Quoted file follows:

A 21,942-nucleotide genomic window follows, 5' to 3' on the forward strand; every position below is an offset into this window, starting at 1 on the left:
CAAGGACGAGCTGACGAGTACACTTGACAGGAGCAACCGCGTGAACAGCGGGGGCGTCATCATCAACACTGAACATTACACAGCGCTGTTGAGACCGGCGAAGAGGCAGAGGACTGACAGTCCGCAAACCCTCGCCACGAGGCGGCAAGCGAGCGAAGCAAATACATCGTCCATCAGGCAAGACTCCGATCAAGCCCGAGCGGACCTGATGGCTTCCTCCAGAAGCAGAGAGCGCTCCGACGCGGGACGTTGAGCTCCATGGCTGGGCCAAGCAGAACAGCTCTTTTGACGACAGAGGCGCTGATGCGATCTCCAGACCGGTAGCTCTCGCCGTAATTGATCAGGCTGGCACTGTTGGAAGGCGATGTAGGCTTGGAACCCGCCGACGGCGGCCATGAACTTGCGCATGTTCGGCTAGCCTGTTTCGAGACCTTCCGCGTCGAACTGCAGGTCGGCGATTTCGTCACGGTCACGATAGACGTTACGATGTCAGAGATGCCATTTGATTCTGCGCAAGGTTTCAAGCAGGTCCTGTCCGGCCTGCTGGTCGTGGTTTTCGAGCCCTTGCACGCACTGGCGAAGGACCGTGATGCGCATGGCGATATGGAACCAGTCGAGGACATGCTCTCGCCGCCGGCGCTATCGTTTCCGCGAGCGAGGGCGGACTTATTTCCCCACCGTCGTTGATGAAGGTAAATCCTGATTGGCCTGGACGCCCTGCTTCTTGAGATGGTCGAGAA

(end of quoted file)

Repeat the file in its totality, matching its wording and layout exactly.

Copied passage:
A 21,942-nucleotide genomic window follows, 5' to 3' on the forward strand; every position below is an offset into this window, starting at 1 on the left:
CAAGGACGAGCTGACGAGTACACTTGACAGGAGCAACCGCGTGAACAGCGGGGGCGTCATCATCAACACTGAACATTACACAGCGCTGTTGAGACCGGCGAAGAGGCAGAGGACTGACAGTCCGCAAACCCTCGCCACGAGGCGGCAAGCGAGCGAAGCAAATACATCGTCCATCAGGCAAGACTCCGATCAAGCCCGAGCGGACCTGATGGCTTCCTCCAGAAGCAGAGAGCGCTCCGACGCGGGACGTTGAGCTCCATGGCTGGGCCAAGCAGAACAGCTCTTTTGACGACAGAGGCGCTGATGCGATCTCCAGACCGGTAGCTCTCGCCGTAATTGATCAGGCTGGCACTGTTGGAAGGCGATGTAGGCTTGGAACCCGCCGACGGCGGCCATGAACTTGCGCATGTTCGGCTAGCCTGTTTCGAGACCTTCCGCGTCGAACTGCAGGTCGGCGATTTCGTCACGGTCACGATAGACGTTACGATGTCAGAGATGCCATTTGATTCTGCGCAAGGTTTCAAGCAGGTCCTGTCCGGCCTGCTGGTCGTGGTTTTCGAGCCCTTGCACGCACTGGCGAAGGACCGTGATGCGCATGGCGATATGGAACCAGTCGAGGACATGCTCTCGCCGCCGGCGCTATCGTTTCCGCGAGCGAGGGCGGACTTATTTCCCCACCGTCGTTGATGAAGGTAAATCCTGATTGGCCTGGACGCCCTGCTTCTTGAGATGGTCGAGAA